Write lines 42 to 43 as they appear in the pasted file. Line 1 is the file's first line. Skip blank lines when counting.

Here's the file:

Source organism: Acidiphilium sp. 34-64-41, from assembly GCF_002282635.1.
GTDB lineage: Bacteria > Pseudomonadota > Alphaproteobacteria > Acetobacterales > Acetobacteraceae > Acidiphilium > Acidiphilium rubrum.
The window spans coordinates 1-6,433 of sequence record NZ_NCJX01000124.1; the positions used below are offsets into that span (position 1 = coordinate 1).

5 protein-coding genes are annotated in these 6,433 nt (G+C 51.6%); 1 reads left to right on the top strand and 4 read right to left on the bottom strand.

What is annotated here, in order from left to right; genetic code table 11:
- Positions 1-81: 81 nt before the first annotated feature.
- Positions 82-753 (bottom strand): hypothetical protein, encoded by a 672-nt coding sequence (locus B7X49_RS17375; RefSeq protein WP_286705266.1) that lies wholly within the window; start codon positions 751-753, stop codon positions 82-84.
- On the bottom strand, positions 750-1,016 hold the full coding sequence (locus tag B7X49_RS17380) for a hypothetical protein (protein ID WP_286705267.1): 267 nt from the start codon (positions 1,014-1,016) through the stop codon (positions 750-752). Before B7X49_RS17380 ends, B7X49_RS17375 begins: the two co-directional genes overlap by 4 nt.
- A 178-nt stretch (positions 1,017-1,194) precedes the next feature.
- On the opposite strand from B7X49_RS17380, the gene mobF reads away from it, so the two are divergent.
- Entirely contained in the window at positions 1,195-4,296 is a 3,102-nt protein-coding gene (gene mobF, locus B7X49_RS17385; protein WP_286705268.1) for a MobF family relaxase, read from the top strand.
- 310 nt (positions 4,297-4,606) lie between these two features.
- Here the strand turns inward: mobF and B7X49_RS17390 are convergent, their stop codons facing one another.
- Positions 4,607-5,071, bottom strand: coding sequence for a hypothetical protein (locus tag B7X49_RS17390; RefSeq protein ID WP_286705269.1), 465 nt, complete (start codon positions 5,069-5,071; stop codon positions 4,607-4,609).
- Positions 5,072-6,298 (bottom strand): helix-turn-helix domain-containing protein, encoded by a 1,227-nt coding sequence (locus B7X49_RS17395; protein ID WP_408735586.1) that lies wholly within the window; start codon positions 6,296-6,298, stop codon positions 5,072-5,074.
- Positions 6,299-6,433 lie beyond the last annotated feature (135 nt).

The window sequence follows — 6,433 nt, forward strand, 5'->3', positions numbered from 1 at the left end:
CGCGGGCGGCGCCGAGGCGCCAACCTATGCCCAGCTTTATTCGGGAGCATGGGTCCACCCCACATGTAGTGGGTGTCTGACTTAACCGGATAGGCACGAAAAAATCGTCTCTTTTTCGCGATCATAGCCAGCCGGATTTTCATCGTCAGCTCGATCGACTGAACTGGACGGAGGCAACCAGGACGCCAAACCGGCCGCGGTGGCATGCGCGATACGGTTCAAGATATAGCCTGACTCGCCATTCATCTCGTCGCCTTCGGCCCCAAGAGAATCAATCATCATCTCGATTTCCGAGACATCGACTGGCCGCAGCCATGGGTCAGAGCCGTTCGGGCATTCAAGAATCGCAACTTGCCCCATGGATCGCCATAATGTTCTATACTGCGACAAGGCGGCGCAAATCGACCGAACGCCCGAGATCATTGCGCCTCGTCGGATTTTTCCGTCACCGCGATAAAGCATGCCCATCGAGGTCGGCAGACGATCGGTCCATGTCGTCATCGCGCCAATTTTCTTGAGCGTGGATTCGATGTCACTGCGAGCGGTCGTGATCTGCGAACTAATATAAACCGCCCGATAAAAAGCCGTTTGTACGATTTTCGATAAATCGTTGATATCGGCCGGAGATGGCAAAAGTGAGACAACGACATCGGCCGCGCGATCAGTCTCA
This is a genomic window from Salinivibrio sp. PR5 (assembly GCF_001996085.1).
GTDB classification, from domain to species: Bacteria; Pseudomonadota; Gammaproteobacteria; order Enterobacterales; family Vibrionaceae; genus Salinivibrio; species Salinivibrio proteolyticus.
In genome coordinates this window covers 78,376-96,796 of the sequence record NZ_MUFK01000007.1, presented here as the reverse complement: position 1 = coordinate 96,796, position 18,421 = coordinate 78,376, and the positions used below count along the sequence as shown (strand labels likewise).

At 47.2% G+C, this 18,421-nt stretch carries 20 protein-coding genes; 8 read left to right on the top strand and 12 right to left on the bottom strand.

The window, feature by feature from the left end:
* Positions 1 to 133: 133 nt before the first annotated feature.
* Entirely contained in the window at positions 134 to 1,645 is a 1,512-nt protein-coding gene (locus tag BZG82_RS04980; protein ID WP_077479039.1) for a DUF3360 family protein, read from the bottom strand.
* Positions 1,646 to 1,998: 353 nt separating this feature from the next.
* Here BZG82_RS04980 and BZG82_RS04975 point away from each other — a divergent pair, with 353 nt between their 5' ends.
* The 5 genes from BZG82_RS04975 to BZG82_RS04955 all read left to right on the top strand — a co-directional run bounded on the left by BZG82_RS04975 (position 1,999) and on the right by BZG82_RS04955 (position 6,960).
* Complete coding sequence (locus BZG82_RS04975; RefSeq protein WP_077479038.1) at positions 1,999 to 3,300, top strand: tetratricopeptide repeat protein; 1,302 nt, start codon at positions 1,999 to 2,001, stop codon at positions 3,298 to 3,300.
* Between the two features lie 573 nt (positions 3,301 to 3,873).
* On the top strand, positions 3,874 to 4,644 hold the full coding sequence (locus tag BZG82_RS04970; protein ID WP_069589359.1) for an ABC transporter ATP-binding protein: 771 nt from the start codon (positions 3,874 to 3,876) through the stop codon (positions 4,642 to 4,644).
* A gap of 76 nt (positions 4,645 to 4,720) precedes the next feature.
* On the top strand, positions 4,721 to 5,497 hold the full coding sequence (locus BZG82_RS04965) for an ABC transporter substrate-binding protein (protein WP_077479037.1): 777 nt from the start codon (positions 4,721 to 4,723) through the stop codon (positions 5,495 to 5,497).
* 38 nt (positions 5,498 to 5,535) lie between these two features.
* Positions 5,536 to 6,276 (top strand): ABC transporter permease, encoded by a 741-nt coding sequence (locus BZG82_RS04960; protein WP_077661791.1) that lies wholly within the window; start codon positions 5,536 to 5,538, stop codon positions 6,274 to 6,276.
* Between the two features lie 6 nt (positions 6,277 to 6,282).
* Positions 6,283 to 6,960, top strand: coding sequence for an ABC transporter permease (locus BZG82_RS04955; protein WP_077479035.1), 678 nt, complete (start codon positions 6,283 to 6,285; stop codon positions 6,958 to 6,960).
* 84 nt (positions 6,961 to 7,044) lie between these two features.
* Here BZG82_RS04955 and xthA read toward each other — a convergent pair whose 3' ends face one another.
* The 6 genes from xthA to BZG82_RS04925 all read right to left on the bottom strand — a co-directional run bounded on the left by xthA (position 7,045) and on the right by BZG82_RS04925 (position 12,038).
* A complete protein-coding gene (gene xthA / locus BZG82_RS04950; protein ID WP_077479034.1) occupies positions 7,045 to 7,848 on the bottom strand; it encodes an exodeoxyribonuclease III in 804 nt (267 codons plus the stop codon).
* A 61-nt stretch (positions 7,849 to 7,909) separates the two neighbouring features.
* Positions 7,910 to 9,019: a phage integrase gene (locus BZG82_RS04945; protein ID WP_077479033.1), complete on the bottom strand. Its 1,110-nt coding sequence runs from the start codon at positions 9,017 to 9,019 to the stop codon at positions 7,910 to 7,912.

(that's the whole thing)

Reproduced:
* A 61-nt stretch (positions 7,849 to 7,909) separates the two neighbouring features.
* Positions 7,910 to 9,019: a phage integrase gene (locus BZG82_RS04945; protein ID WP_077479033.1), complete on the bottom strand. Its 1,110-nt coding sequence runs from the start codon at positions 9,017 to 9,019 to the stop codon at positions 7,910 to 7,912.